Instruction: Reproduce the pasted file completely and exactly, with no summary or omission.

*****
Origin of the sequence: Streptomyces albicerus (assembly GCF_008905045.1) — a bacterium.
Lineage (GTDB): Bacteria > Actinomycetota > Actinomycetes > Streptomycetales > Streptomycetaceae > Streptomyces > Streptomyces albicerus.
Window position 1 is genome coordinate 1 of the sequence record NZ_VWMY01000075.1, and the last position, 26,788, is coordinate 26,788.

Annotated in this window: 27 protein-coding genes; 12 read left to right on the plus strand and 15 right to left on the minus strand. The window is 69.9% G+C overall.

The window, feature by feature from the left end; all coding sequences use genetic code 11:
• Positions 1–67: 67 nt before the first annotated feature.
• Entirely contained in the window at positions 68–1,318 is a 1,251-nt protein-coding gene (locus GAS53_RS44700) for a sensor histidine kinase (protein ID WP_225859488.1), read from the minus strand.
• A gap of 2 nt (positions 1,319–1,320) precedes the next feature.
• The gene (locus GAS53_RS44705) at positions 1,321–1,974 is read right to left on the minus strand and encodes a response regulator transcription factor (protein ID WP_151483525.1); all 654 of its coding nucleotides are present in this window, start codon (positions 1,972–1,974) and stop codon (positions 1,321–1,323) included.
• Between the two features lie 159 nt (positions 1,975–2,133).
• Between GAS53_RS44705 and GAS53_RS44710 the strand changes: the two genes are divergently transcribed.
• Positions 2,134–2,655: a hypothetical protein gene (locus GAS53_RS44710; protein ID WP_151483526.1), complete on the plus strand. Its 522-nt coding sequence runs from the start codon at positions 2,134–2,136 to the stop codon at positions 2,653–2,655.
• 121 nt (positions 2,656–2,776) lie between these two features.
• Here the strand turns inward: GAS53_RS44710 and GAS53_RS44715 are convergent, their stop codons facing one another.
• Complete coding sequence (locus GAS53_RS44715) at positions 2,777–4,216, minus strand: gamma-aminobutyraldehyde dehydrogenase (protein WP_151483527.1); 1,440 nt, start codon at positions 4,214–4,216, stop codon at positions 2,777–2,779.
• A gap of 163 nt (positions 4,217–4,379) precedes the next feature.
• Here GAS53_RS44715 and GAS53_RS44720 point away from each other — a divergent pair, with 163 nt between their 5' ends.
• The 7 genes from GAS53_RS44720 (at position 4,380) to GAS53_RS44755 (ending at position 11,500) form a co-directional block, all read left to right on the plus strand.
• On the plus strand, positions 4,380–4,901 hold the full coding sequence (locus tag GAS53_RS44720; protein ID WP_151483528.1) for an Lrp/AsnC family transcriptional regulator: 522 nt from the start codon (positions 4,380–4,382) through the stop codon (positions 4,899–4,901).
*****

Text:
Origin of the sequence: Streptomyces albicerus (assembly GCF_008905045.1) — a bacterium.
Lineage (GTDB): Bacteria > Actinomycetota > Actinomycetes > Streptomycetales > Streptomycetaceae > Streptomyces > Streptomyces albicerus.
Window position 1 is genome coordinate 1 of the sequence record NZ_VWMY01000075.1, and the last position, 26,788, is coordinate 26,788.

Annotated in this window: 27 protein-coding genes; 12 read left to right on the plus strand and 15 right to left on the minus strand. The window is 69.9% G+C overall.

The window, feature by feature from the left end; all coding sequences use genetic code 11:
• Positions 1–67: 67 nt before the first annotated feature.
• Entirely contained in the window at positions 68–1,318 is a 1,251-nt protein-coding gene (locus GAS53_RS44700) for a sensor histidine kinase (protein ID WP_225859488.1), read from the minus strand.
• A gap of 2 nt (positions 1,319–1,320) precedes the next feature.
• The gene (locus GAS53_RS44705) at positions 1,321–1,974 is read right to left on the minus strand and encodes a response regulator transcription factor (protein ID WP_151483525.1); all 654 of its coding nucleotides are present in this window, start codon (positions 1,972–1,974) and stop codon (positions 1,321–1,323) included.
• Between the two features lie 159 nt (positions 1,975–2,133).
• Between GAS53_RS44705 and GAS53_RS44710 the strand changes: the two genes are divergently transcribed.
• Positions 2,134–2,655: a hypothetical protein gene (locus GAS53_RS44710; protein ID WP_151483526.1), complete on the plus strand. Its 522-nt coding sequence runs from the start codon at positions 2,134–2,136 to the stop codon at positions 2,653–2,655.
• 121 nt (positions 2,656–2,776) lie between these two features.
• Here the strand turns inward: GAS53_RS44710 and GAS53_RS44715 are convergent, their stop codons facing one another.
• Complete coding sequence (locus GAS53_RS44715) at positions 2,777–4,216, minus strand: gamma-aminobutyraldehyde dehydrogenase (protein WP_151483527.1); 1,440 nt, start codon at positions 4,214–4,216, stop codon at positions 2,777–2,779.
• A gap of 163 nt (positions 4,217–4,379) precedes the next feature.
• Here GAS53_RS44715 and GAS53_RS44720 point away from each other — a divergent pair, with 163 nt between their 5' ends.
• The 7 genes from GAS53_RS44720 (at position 4,380) to GAS53_RS44755 (ending at position 11,500) form a co-directional block, all read left to right on the plus strand.
• On the plus strand, positions 4,380–4,901 hold the full coding sequence (locus tag GAS53_RS44720; protein ID WP_151483528.1) for an Lrp/AsnC family transcriptional regulator: 522 nt from the start codon (positions 4,380–4,382) through the stop codon (positions 4,899–4,901).